Day 47 of Quarantine :
… we are out of both playdough AND food coloring LOL
here is a simple recipe I found to make your own homemade Playdough + also a couple ways to make your own food coloring using things from your fridge !
The BEST Homemade Playdough by Domestic Superhero
- 1 cup flour
- 1 cup water
- 2 tsp cream of tarter
- 1/3 cup salt
- 1 TBS vegetable oil
- gel food coloring
Mix together all the ingredients, except the food coloring, in a medium saucepan.
Cook over low/medium heat, stirring. Once it begins to thicken, add the food coloring.
Continue stirring until the mixture is much thicker and begins to gather around the spoon.
Once the dough is not wet, remove and put onto wax paper or a plate to cool.
After cooling (30 minutes) knead playdough for a few seconds.
Store in an airtight container in the fridge!
The above will make you ONE large ball of playdough. I usually make it repeatedly for however many colors I want (so if you want 6 big balls, know that you will need 6 times the ingredients listed above, but you need to make them separately).
FOOD COLORING SUBSTITUTES by Food52
1) Choose The Source Of Color.
Sources for natural colorings can be found all over the place, and many may already be in your pantry or fridge. More on how to turn these ingredients into food coloring below, but here are my favorite sources for certain colors. (The ingredients I used in this post are in italics.)
- Pink: strawberries, raspberries
- Red: beets, tomato
- Orange: carrots, paprika, sweet potato
- Yellow: saffron, turmeric
- Green: matcha, spinach
- Blue: red cabbage + baking soda
- Purple: blueberries, purple sweet potato
- Brown: coffee, tea, cocoa
- Black: activated charcoal, squid Ink
2) Consider The Flavor.
One thing that natural food colors have—that commercial colors don’t—is taste. Because the color comes from real food ingredients, a small amount of flavor will remain in the final icing. The more color you add to the frosting, the more it’s going to taste like that ingredient. This may not matter much for ingredients like fruit, matcha, coffee, or cocoa, which are commonly used in baking, but it makes things tricky for ingredients like squid ink and spinach.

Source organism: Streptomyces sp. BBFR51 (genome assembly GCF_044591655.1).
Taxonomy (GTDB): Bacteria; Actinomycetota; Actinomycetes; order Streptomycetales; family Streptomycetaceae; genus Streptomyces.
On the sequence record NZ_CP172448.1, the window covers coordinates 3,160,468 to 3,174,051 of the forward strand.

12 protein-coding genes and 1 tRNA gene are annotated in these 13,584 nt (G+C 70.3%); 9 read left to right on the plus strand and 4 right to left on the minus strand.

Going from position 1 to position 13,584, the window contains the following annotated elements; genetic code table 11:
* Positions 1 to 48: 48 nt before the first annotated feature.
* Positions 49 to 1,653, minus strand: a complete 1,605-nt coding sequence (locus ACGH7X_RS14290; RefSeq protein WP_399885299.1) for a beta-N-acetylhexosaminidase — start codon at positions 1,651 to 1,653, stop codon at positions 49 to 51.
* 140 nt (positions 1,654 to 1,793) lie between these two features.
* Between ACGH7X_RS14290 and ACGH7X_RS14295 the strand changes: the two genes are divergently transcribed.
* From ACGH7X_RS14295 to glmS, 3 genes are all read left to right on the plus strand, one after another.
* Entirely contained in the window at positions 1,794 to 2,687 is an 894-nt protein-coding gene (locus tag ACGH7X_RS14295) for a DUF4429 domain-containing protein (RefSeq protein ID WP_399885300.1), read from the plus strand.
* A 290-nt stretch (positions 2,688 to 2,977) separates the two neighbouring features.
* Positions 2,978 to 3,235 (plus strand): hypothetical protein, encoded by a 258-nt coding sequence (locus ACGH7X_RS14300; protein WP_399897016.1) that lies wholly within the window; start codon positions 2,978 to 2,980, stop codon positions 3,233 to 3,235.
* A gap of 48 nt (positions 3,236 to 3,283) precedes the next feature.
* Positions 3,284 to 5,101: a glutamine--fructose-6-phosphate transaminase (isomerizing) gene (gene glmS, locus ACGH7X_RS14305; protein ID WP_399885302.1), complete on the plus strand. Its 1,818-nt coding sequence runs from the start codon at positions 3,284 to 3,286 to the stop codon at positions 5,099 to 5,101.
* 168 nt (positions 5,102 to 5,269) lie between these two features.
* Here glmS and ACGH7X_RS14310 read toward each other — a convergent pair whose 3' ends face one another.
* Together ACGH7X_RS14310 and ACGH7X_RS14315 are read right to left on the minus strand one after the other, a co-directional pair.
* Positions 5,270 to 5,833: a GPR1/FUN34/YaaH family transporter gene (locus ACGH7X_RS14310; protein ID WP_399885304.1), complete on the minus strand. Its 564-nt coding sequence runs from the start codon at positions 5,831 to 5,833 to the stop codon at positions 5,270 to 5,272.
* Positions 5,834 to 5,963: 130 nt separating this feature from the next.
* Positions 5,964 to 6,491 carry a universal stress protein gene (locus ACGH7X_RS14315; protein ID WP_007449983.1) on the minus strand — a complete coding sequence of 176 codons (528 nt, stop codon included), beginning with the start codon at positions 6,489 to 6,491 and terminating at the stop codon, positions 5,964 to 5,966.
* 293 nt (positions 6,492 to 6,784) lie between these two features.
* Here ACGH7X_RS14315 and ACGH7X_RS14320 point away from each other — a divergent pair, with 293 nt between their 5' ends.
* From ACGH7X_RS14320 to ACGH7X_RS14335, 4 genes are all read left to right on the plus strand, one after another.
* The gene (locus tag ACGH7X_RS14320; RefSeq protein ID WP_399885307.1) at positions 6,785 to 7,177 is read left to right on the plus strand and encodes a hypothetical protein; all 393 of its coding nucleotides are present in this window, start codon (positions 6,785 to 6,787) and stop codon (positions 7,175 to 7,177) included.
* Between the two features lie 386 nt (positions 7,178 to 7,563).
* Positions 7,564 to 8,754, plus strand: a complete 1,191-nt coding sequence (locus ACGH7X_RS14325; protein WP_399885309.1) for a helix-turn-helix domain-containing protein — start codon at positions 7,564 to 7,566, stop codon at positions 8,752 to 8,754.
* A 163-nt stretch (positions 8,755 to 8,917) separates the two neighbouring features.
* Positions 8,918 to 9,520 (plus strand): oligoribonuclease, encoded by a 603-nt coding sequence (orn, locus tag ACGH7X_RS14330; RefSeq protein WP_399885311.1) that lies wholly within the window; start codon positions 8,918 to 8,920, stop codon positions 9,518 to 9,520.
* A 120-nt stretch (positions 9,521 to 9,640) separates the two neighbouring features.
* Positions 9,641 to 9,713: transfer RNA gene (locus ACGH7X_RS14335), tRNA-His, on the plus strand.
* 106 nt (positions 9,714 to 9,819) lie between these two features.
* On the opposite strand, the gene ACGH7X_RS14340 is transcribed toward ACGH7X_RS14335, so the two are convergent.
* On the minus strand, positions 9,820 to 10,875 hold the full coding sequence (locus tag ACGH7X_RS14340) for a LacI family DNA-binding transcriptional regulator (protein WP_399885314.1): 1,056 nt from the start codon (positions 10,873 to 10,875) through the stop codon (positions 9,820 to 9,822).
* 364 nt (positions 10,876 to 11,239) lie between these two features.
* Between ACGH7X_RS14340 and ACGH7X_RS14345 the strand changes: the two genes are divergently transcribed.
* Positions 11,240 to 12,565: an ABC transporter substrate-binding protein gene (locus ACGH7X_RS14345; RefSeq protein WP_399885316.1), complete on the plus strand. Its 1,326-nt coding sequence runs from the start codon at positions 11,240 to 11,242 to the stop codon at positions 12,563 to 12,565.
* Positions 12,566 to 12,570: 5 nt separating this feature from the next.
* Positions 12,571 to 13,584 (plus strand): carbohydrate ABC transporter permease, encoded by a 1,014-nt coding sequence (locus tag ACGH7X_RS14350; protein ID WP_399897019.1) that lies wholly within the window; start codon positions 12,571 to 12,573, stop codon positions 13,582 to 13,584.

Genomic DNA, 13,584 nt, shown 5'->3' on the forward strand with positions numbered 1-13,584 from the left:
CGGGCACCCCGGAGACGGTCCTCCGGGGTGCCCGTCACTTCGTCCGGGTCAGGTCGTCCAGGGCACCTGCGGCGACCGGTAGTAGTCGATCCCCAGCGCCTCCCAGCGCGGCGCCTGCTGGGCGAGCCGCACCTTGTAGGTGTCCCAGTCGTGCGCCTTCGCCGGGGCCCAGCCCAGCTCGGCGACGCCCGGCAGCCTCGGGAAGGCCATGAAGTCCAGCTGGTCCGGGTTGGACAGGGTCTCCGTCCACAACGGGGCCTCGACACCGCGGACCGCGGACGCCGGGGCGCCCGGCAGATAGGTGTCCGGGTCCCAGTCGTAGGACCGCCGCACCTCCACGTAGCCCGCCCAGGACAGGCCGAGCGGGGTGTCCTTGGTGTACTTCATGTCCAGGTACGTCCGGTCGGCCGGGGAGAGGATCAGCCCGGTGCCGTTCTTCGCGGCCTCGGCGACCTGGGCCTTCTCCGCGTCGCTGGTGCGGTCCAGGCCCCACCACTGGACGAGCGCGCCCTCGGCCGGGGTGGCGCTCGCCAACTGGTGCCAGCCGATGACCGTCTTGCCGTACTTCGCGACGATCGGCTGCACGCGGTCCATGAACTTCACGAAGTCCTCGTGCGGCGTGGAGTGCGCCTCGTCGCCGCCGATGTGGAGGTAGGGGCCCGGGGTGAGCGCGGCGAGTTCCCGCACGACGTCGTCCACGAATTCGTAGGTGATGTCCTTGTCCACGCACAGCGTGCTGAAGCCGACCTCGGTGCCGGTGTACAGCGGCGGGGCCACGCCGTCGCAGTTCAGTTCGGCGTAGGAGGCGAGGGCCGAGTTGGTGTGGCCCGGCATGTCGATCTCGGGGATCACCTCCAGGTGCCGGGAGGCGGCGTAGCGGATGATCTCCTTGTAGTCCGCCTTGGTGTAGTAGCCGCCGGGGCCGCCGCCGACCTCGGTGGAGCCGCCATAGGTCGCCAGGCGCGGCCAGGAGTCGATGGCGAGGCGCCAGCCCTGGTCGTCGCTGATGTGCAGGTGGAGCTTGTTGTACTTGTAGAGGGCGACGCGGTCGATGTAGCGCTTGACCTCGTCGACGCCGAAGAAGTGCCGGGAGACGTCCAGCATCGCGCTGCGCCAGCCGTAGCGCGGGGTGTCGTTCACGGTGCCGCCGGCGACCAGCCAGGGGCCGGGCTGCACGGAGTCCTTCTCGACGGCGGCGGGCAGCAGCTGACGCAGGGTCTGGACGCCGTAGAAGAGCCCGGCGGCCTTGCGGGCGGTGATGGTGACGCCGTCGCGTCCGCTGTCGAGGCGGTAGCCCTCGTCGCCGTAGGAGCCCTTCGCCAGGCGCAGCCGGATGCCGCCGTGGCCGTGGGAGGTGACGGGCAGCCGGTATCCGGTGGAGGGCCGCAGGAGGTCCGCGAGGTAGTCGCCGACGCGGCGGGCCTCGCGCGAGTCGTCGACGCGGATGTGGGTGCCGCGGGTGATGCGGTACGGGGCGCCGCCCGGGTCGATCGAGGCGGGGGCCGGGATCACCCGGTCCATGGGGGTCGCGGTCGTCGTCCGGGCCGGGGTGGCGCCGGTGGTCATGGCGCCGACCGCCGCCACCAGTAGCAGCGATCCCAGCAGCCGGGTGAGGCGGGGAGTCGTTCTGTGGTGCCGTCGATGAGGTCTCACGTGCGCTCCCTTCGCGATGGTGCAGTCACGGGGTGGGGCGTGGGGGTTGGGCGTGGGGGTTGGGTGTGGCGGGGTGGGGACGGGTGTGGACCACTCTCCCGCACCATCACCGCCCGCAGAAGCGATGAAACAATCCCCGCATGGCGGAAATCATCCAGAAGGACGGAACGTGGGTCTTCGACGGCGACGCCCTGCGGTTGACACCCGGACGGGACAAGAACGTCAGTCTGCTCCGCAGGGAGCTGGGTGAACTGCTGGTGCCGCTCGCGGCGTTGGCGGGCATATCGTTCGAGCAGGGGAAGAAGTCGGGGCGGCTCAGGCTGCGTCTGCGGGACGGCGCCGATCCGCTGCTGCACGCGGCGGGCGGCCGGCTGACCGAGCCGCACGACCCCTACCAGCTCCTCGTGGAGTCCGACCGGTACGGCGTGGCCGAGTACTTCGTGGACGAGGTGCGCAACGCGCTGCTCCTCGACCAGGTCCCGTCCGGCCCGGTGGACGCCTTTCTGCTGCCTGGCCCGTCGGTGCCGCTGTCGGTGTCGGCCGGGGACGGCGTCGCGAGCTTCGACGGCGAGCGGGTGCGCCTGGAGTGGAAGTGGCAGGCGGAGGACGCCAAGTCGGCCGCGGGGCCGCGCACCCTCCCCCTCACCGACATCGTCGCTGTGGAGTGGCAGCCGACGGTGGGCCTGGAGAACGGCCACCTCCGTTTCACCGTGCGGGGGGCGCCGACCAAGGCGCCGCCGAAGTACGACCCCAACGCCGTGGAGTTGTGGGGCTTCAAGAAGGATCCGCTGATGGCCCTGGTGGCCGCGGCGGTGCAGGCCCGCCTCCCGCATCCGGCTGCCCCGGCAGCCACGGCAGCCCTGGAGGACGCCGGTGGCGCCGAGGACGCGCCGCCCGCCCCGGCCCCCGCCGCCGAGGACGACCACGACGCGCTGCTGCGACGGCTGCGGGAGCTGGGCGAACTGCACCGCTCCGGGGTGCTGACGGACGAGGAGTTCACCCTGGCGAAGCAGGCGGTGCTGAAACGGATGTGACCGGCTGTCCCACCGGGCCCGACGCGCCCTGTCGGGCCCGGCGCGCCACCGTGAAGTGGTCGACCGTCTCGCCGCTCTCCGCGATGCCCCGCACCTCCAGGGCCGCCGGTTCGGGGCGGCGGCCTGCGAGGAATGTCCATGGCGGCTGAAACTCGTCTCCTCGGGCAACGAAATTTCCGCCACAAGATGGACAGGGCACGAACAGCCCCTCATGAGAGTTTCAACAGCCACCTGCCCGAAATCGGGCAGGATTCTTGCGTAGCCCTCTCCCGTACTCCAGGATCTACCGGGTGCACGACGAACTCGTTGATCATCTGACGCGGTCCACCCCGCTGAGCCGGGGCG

3) Keep Your Expectations Reasonable.
The challenge with naturally-occurring food colorings is that they aren’t as intense as commercial ones. So, my best advice is just to accept that off the bat: Your red won’t be pure red, but the colors have unique tints all their own. The key to achieving the most vibrant color is to start with as concentrated of a base as possible. While you won’t be able to achieve colors quite as intense, the goal with DIY colorings is to make them as opaque as possible from the get-go for the best results.
4) Understand Powder Bases Versus Liquid Bases.
There are two ways to make DIY food colorings: powders and concentrated liquids. Powders are the easiest way to make DIY food colorings because they dissolve easily and are already somewhat concentrated, meaning they can lead to more intense color. You can purchase many fruits and vegetables in powdered form, or you can make your own by buying freeze-dried fruits and vegetables and pulverizing them to a fine powder in a food processor or spice grinder. Some ingredients—like cocoa, coffee, tea, and spices—are naturally in powdered form, and you can add these directly to a frosting. Depending on the ingredient, this can lead to slightly clumpy results, so you may want to dissolve them in a small amount of liquid (milk, water, etc.) beforehand.
The second way is to make a concentrated liquid. The liquid can be pure juice, a strained purée, or water-based: If you have a juicer, use it. It produces the purest liquid that you can reduce to the proper consistency. Pureés are also good, though they may contain some solids (you can always strain it), and a thicker final liquid. I made a purée for the blueberry-based coloring by bringing the blueberries to a simmer, puréeing with an immersion blender, then straining the purée. The water method isn’t the best, but it’s a great way to get color from certain ingredients that need to be infused (for the saffron coloring, I infused the saffron in warm water). Whatever method you use to make a liquid base, you always have to reduce it. When you reduce a liquid, water evaporates—this basically ensures you’re ending up with as concentrated a color as possible and getting rid of of excess water that could negatively affect the recipe you’re adding it to. I reduce liquids until I’ve reached about 1/4 cup.
5) Know That Heat Can Play A Role.
I usually use these natural food colorings in cold applications, to tint frostings, icings, and glazes. It should be noted that while many of these food colorings could successfully tint baked goods, like cookie dough or cake batter, heat can be an impeding factor, as many of these colors can change when exposed to heat, becoming duller or browner. It should also be noted that the food colorings themselves should be cooled completely before you add them to any recipe.